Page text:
[This and a number of future posts were written during our stay in Joshua Tree National Park. They’ll come out over the next few days and will eventually catch up with real life, which has us staying by a local non-English-speaking family in a tiny 98% Latino / Mexican city. More to come on that.]
Written on Friday, April 1st
I loved bouldering challenging routes and testing my physical strength while in JTree. One of my favorite parts of the week was enjoying the traditional learning opportunities offered by the park.
Nature walks, historic tours and other educational courses are offered daily (and generally free of charge) by local park rangers. Learning about the environment around me enhances my appreciation of the site, so Yair and I trekked out to several tours over the past few days. Here are some highlights:
1. Many visitors zip around the park in vehicles at lightning speed, so one program that we attended had everyone slow down and study JTree at zero miles per hour. Each participants was handed a clipboard, piece of paper and pencil, and was given ten minutes to observe and draw a still object of their choosing. I thought that this was a creative way to start the tour, which later featured local plants and their historic medicinal and nutritional uses by Native American tribes.
We were treated to fresh and delicious pine nuts off of a Pinyon Pine Tree and learned to identify Mormon Tea, a plant whose leaves are still used to treat headaches and cold symptoms. We learned that Prickly Pear cacti are edible once you burn off the spikes and that they house a small insect called the Cochineal, which are used in yogurts, lipsticks and many other products for their red coloring. (Look for ‘carmine’ in the list of ingredients.) Finally, if you are ever in a bind for rope, strip off strands of the Yucca, braid them together and you’ll be playing with one of the strongest natural fibers in the country.
2. On our first walk, I noticed a pretty gross-looking dense, white spindly web with dozens of little caterpillars stuck inside. I first thought that these were spider webs, but soon realized that we were looking at nests of caterpillar larvae that were in the midst of growing their wings and transforming into moths. Incredible. On a similarly interesting note, the plant-life here has been spectacular. The Jojoba adapts to the desert heat by growing its leaves vertically, in order to minimize surface area in contact with the sun. The Cholla are a stunning species of cactus that glimmer as though they are covered in snow, but (I hear!) easily attach to the skin with microscopic barbs – earning it the nickname ‘jumping cactus’.
Finally, Joshua trees – the park’s namesake – are very odd creatures! They grow only about 2 inches per year for the first five years, and just under 1/2 an inch annually after that, so they are tiny things. Their root systems aren’t very deep, making them highly susceptible to wind and they have no annual rings, making it very hard to age them. They were named by Mormom settlers who likened their curiously-shaped branches to the Biblical story of Joshua outstretching his hands to hold the sun in place. Each tree is shaped intriguingly and grotesquely differently, and they grew on me as the week went on.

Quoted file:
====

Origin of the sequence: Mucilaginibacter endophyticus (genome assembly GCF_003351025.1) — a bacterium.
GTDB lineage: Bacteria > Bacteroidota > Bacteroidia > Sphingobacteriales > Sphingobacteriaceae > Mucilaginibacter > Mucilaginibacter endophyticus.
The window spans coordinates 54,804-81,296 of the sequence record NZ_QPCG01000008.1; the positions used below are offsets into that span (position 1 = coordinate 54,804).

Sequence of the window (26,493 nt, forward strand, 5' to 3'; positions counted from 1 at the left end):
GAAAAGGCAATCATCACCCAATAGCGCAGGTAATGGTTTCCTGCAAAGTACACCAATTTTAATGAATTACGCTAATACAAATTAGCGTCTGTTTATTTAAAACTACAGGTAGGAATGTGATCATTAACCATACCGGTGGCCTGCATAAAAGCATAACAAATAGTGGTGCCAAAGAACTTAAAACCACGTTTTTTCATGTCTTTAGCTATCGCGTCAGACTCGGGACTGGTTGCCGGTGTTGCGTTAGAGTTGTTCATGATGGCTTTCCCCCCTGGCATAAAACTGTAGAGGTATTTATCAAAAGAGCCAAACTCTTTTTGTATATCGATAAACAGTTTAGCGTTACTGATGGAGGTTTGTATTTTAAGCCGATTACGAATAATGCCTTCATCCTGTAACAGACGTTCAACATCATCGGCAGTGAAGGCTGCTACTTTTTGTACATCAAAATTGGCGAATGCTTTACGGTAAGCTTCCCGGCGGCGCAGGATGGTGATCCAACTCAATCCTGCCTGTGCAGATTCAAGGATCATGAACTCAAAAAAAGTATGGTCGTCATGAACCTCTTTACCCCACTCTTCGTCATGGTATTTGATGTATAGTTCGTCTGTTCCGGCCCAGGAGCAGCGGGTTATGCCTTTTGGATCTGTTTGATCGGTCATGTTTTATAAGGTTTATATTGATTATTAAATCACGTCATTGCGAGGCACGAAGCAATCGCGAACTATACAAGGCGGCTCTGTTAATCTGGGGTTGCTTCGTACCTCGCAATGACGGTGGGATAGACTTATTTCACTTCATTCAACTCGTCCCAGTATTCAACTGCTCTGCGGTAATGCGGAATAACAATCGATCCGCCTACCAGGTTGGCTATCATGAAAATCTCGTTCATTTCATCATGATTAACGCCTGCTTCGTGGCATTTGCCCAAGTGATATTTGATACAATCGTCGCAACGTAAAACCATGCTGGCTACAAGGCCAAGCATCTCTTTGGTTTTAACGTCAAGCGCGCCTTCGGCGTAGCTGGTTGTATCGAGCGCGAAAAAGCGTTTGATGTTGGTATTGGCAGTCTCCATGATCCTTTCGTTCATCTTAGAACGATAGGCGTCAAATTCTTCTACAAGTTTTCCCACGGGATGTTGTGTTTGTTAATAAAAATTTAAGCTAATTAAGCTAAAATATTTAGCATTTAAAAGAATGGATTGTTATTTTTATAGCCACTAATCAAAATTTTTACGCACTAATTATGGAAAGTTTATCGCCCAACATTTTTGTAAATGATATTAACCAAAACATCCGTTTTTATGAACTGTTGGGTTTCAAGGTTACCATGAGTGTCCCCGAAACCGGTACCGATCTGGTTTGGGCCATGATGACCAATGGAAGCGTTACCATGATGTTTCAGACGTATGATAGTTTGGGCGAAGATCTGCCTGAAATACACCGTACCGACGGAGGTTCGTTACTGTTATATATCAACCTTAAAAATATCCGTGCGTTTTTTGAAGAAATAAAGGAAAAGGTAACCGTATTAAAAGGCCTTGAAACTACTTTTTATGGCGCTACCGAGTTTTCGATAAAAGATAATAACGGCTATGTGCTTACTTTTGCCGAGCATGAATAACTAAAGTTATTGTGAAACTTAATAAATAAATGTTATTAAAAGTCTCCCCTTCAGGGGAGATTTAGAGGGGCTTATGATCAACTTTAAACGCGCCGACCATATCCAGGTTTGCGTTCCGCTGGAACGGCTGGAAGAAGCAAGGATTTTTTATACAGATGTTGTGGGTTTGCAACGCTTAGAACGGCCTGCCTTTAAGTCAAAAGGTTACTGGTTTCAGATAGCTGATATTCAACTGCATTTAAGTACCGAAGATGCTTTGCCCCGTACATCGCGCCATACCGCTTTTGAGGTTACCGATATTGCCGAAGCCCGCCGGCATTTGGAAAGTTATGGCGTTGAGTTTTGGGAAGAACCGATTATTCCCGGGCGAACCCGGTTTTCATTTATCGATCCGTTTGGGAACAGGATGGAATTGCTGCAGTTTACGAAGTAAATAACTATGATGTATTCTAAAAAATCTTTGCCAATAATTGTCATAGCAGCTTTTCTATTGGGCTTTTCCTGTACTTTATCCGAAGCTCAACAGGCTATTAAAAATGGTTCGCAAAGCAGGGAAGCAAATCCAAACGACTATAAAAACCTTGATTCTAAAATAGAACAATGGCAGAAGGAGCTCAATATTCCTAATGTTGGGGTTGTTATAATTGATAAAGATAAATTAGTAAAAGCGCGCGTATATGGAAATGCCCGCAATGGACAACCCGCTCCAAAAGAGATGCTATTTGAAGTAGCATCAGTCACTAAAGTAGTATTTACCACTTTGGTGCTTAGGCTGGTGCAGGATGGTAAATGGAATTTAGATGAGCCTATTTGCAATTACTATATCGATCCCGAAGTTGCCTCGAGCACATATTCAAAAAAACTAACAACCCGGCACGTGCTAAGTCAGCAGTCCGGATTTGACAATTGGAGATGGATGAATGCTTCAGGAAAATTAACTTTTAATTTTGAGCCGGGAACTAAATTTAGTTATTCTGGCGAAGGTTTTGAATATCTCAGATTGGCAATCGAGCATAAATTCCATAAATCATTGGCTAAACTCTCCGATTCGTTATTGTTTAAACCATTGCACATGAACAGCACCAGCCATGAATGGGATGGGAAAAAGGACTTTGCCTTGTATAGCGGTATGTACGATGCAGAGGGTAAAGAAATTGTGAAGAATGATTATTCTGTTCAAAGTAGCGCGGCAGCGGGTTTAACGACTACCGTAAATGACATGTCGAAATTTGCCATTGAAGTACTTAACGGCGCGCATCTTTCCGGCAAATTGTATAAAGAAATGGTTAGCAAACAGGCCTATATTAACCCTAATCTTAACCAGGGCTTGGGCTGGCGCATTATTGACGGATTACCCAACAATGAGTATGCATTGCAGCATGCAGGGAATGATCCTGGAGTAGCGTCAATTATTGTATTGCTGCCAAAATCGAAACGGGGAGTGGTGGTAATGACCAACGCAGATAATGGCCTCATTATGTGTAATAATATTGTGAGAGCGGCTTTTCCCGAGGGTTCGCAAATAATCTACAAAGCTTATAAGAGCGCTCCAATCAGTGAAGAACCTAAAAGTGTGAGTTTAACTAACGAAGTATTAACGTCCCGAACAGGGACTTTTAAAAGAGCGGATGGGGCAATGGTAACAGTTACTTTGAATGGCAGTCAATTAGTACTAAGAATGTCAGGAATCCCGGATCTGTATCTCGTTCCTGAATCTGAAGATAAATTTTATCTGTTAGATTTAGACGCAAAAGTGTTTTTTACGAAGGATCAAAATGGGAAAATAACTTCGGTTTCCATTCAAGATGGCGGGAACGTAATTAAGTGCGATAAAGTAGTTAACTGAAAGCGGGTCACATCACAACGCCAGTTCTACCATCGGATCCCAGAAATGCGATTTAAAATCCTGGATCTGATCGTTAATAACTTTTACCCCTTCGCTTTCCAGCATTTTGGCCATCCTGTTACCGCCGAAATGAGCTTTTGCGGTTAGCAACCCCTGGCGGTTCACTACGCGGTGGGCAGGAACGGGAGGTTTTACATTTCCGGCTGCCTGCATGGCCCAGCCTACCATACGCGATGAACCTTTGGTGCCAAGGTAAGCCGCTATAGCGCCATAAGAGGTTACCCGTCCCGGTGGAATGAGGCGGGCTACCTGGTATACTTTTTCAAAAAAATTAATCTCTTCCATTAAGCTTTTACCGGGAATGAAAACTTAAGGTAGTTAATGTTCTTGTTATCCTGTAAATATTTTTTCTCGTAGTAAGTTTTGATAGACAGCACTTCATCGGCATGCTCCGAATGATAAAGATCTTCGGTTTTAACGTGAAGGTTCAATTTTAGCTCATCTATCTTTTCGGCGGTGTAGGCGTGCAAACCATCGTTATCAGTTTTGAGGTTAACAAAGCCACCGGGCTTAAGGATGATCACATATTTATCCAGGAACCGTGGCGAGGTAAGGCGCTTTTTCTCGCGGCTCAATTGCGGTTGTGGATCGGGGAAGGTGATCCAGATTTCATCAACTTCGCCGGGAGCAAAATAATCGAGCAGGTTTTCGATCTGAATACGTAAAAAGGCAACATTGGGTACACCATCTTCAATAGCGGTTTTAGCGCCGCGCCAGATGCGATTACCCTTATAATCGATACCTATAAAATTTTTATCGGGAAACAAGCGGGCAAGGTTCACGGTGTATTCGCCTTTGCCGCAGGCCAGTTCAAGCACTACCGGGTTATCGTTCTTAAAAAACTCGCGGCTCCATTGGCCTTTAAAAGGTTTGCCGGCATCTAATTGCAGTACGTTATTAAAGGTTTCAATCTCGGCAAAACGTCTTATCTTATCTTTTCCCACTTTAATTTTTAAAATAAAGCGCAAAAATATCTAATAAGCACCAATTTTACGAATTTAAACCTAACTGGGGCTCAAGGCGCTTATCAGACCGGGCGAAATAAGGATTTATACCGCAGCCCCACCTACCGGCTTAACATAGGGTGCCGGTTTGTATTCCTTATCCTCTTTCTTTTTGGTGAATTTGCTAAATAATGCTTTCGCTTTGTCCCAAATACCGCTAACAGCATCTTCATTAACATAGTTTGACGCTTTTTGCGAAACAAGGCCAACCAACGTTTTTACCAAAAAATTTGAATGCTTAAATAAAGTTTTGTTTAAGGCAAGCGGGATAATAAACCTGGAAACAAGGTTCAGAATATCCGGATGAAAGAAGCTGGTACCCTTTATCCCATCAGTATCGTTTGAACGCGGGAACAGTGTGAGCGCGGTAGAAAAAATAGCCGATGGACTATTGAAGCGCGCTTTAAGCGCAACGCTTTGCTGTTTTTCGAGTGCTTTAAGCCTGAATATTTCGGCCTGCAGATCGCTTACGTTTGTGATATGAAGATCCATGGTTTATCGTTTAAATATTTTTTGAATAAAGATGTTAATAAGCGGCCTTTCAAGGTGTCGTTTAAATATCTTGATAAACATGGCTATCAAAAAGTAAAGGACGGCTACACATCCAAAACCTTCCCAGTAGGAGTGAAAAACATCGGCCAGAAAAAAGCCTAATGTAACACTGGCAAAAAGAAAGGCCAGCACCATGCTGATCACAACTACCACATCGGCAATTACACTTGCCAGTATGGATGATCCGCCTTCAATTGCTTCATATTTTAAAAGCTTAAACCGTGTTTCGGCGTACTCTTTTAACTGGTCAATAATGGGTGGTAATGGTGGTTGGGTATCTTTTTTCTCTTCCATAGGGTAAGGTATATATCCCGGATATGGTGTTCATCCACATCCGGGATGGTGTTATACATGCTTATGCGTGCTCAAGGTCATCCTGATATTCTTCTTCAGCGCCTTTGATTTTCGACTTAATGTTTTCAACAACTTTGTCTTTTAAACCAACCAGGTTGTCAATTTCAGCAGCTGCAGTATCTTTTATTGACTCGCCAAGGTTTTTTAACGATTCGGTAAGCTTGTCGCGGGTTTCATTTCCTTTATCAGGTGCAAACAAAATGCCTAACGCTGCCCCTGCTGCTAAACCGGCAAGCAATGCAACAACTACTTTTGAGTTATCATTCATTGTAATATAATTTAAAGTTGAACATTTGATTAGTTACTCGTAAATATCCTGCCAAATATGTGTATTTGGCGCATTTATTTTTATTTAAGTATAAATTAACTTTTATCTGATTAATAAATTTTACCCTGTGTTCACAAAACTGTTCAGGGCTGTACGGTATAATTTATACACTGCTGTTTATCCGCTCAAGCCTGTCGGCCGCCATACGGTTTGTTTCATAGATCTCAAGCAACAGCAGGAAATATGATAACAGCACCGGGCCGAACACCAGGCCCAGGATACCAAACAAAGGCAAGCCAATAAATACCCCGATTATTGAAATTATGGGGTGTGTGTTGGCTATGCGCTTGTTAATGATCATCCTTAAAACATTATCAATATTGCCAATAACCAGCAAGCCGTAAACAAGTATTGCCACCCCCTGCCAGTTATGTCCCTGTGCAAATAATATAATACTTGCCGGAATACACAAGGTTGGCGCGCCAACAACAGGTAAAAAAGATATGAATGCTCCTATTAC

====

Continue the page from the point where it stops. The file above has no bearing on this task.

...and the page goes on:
3. We took an evening tour of the Keys Ranch, which re-created a typical night on the ranch in the 1930s. We used authentic and somewhat dim flashlights from the 1930s, listened to Amos’n’Andy radio programs and were regaled with stories of the Keys family and their creative ability to survive, thrive and diversify their sources of income. One small example: The family was unable to keep coyotes from killing their chickens each night. The coyotes would bite and claw through wire and find their way into the chicken coop. So Mr. Keys hunted down an old rusted and abandoned automobile that he turned into the first ever armored chicken coop, and each night the children would run the chickens into the trunk of the car. The tour underscored “family values” and the benefit of a slower pace of life, and encouraged participants not to wait another year before taking a vacation, enjoying the country’s parks or paying attention to their own quality of life. It was a sweet evening.
4. Finally, here is the short version of how Joshua Tree’s enormous boulders came into being: Many years ago ocean plates under the Earth’s surface began to shift, unleashing magma from the depths of the Earth. The liquid forcefully shot its way toward the surface, expanding near the surface to a breadth of miles. The magma that broke through the topsoil became volcanoes and lava. The other magma shafts (called plutons) shot only part-way to the surface and hardened into rock formations under the ground. Wind, water and time led to the erosion of the rock above (called gneiss), uncovering and baring the massive magma boulders that were once a whopping ten miles underground. The end.
During our hikes, we spotted dozens of lizards and began naming them. Our naming convention (devised by Yair) went something like this: females were Lizzie, males were Leozard and our gender-ambiguous friends were just plain Lee. The week was a wonderful learning experience and – having only been to one or two national parks in my life – I now appreciate how much of a gift they are to anyone who finds the time to visit.
posted by ayo